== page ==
91. #91 Jesurgislac
    September 29, 2007

    When I visited New York in February 2002, the first thing I noticed (I’d never been to New York before) was the infestation of US flags. More flags than I’d ever seen before even in the US, on shop windows, hanging from windows, in doorways, on doors – all over the place.

    Except when I visited Harlem. There, I saw exactly two flags, the whole time I was there, both of them hanging from the windows of private homes.

    The UK doesn’t do flag-worship the way the US does: Americans who have visited have noted with surprise that no private houses ever have flagpoles in the garden, that few shops or restaurants or businesses have a flag.

    OTOH, I had to sit through 15 minutes of mandatory Christian worship every week when I was at school, and legally, it should have been every day.

  92. #92 R(k)
    September 29, 2007

    Hard to believe this is even (still) an issue. I don’t see anything wrong with a student being quiet or, as I did in school, simply leave out “under god”. My middle school, smack in the middle of a Navy and Marine housing community in SoCal no less, TOLD us we should do as much if we preferred to on the first day of orientation. That was 20 some years ago.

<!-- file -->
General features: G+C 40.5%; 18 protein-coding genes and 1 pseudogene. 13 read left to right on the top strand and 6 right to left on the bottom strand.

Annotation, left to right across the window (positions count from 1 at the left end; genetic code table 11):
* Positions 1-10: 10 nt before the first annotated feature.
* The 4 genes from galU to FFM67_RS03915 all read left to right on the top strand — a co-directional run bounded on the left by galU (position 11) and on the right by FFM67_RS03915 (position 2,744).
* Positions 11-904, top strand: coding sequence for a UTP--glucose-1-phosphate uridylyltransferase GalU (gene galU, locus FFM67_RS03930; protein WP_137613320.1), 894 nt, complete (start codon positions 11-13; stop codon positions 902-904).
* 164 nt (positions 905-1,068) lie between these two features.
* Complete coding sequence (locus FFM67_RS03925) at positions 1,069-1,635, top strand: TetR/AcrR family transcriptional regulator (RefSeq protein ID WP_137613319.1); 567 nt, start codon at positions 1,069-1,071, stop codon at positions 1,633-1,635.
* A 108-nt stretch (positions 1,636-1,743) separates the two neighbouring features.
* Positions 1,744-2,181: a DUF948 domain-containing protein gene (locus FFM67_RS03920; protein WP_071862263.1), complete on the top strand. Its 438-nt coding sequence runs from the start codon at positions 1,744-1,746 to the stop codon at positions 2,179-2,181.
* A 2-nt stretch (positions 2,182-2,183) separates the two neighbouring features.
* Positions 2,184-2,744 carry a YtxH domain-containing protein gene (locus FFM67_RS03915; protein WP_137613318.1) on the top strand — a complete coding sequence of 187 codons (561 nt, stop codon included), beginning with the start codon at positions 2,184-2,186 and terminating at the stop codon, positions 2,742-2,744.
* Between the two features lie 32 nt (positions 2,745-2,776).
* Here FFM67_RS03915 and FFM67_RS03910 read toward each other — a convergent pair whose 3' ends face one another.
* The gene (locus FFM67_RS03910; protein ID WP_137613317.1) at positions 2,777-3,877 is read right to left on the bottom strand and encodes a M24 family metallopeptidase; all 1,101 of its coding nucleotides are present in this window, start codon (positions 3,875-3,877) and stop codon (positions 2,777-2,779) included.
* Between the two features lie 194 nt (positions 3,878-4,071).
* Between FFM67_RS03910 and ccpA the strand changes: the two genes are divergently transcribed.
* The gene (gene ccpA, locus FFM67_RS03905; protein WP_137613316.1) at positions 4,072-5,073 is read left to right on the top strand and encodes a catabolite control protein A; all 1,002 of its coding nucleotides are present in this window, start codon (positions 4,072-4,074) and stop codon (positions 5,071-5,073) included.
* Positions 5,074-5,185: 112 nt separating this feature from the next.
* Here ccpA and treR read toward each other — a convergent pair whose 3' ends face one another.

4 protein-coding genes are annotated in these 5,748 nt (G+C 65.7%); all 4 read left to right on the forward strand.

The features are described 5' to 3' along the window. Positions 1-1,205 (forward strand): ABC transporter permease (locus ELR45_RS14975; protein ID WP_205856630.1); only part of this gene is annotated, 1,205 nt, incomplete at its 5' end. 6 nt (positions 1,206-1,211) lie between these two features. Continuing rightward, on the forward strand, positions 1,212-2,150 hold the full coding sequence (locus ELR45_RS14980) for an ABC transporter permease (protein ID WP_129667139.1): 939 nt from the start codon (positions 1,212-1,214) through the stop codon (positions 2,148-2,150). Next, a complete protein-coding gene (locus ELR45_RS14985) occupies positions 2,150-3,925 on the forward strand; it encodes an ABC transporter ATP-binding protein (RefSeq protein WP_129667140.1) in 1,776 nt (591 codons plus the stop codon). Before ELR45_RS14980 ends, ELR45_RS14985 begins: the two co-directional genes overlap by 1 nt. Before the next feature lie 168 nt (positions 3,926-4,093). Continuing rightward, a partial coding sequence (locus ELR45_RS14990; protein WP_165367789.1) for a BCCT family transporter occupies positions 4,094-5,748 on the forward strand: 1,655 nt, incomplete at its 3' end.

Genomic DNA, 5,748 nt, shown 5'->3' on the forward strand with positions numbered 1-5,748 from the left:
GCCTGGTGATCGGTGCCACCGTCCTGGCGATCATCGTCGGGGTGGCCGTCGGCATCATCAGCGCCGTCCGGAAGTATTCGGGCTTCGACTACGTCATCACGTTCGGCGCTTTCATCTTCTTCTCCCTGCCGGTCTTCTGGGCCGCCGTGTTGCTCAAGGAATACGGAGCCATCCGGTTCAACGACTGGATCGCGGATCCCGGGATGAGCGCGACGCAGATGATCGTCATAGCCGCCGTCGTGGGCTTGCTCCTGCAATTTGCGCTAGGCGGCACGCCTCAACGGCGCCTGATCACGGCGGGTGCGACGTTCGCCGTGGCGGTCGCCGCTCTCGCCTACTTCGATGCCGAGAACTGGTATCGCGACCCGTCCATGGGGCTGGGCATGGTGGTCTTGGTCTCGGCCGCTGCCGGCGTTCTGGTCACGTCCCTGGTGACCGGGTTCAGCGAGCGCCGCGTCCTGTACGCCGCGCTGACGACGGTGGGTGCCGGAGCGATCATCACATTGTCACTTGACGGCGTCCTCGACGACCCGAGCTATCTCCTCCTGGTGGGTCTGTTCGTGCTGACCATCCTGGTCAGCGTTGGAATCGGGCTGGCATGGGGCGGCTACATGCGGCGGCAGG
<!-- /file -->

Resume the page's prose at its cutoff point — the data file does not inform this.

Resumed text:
Though admittedly today I would probably find myself omitting “with liberty and justice for all” as well.

  93. #93 Sheldon
    September 29, 2007

    You would be amazed at the wingnut reaction to these students in Boulder, check the link below! Yikes! In their “pro-American” zeal they are totalitarians!

    http://www.denverpost.com/commented/ci_7016257#42972

  94. #94 PhysioProf
    September 29, 2007

    This was heartening (from the Foxnews article):

    “Principal Bud Jenkins told the Camera newspaper on its Web site Thursday the pledge will not be moved, but added he was proud of the students for standing up for their beliefs.”

  95. #95 Jamie G.
    September 29, 2007

    Double on Bill O’Reilly. I watched him give his two cents on the issue. Gawd, what a jack@ss!

    And how is ”secular progressive” a bad thing? Hey Bill, break it down….p-r-o-g-r-e-s-s, isn’t that what we all want? I guess not. I’d love to see an SNL skit spoofing O’Reilly in the medieval Dark Ages, or better yet, with a Brittish accent lamenting the ”Progressives” who moved to the New Colonies and declared their independence.

    The only person who pisses me off more than Bill O’Reilly is Rod Parsley and the Center For Moral Clarity. They are all bastards!

  96. #96 Porlock Junior
    September 30, 2007